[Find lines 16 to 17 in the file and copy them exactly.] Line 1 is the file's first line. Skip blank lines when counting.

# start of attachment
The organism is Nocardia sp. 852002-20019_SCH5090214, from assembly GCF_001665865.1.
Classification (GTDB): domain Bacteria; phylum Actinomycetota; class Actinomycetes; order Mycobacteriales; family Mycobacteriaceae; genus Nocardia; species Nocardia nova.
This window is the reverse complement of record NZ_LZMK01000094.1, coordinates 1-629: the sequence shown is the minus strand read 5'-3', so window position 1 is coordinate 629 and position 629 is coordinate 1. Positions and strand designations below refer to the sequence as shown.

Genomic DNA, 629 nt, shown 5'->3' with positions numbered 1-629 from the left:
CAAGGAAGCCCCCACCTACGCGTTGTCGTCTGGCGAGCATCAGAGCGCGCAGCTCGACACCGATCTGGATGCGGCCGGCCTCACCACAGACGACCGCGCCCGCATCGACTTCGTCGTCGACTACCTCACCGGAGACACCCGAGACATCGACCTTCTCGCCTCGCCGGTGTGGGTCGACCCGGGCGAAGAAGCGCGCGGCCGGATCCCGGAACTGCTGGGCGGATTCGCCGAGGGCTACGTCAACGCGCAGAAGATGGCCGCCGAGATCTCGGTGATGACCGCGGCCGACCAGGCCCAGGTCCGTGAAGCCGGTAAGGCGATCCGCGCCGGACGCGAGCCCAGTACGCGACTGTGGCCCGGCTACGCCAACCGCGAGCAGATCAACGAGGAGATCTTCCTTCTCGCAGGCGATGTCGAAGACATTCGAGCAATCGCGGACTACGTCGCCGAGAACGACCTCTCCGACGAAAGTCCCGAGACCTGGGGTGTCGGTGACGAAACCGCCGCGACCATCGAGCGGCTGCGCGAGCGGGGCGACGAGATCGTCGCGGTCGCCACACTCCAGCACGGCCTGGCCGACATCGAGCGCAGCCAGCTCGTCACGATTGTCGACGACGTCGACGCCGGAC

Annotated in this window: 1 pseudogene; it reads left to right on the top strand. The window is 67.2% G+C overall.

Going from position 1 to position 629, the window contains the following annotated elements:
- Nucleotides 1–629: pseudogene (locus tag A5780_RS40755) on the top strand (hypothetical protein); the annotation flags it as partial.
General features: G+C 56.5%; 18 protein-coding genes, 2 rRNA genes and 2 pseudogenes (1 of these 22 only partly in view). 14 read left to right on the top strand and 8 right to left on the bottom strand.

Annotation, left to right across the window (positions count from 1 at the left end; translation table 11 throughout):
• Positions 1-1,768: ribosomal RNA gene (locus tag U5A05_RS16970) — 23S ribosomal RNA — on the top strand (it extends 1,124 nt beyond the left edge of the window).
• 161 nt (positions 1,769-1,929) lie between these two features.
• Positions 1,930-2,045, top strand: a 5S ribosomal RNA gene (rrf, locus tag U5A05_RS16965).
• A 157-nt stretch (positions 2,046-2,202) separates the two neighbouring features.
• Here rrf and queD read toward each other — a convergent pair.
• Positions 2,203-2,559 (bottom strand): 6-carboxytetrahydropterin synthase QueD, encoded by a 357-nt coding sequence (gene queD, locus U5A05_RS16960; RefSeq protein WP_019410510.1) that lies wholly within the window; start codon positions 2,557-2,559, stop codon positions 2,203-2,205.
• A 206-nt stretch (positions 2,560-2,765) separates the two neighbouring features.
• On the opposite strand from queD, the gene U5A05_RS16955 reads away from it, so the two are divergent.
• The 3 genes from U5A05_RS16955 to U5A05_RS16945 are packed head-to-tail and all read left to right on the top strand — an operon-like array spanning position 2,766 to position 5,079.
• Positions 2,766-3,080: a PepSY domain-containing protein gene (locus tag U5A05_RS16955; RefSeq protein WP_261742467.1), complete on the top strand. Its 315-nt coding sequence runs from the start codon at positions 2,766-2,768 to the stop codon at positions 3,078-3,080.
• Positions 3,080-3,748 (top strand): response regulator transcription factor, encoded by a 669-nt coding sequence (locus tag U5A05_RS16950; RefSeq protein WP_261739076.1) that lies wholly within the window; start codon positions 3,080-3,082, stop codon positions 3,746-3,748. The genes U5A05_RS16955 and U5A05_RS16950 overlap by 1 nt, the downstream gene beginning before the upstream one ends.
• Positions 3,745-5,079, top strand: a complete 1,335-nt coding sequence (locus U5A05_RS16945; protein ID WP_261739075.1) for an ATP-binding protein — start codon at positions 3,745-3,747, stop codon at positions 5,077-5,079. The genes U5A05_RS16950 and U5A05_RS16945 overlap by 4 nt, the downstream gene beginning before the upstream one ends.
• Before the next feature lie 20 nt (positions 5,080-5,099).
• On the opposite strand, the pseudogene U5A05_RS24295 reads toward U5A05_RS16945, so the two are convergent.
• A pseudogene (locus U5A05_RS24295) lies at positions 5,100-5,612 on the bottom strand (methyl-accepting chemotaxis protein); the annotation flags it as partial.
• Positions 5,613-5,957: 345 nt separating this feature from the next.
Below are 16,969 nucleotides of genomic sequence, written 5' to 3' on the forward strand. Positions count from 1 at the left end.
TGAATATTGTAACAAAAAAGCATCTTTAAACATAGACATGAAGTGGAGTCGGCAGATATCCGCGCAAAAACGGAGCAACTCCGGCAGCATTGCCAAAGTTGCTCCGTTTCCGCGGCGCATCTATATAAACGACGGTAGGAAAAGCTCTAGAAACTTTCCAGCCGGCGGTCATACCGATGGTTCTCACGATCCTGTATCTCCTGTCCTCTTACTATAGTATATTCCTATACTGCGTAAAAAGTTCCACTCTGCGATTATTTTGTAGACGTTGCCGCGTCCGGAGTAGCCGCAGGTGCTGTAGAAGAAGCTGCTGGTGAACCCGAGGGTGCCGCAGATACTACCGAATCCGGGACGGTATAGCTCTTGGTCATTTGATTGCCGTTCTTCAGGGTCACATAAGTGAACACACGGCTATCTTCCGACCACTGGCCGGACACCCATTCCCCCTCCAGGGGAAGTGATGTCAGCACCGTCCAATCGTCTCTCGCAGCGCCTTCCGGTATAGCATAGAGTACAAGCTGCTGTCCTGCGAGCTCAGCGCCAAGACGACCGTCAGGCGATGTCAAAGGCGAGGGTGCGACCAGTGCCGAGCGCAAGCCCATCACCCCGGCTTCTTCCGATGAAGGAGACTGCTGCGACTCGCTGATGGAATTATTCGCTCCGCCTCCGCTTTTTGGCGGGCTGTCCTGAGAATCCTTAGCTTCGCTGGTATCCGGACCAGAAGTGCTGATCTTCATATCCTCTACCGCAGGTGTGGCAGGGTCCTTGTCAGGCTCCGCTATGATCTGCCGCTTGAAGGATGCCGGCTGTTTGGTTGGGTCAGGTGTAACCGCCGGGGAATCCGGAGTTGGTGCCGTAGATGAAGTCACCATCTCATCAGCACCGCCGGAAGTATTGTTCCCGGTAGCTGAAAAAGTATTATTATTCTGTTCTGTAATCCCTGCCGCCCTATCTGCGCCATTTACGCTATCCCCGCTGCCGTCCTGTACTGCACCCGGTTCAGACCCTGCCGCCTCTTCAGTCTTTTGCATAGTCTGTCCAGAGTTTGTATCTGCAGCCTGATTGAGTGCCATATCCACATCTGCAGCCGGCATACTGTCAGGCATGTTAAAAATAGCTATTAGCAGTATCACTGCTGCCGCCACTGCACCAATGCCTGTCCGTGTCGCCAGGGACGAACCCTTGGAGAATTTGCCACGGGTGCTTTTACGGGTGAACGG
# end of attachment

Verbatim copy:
• Positions 2,203-2,559 (bottom strand): 6-carboxytetrahydropterin synthase QueD, encoded by a 357-nt coding sequence (gene queD, locus U5A05_RS16960; RefSeq protein WP_019410510.1) that lies wholly within the window; start codon positions 2,557-2,559, stop codon positions 2,203-2,205.
• A 206-nt stretch (positions 2,560-2,765) separates the two neighbouring features.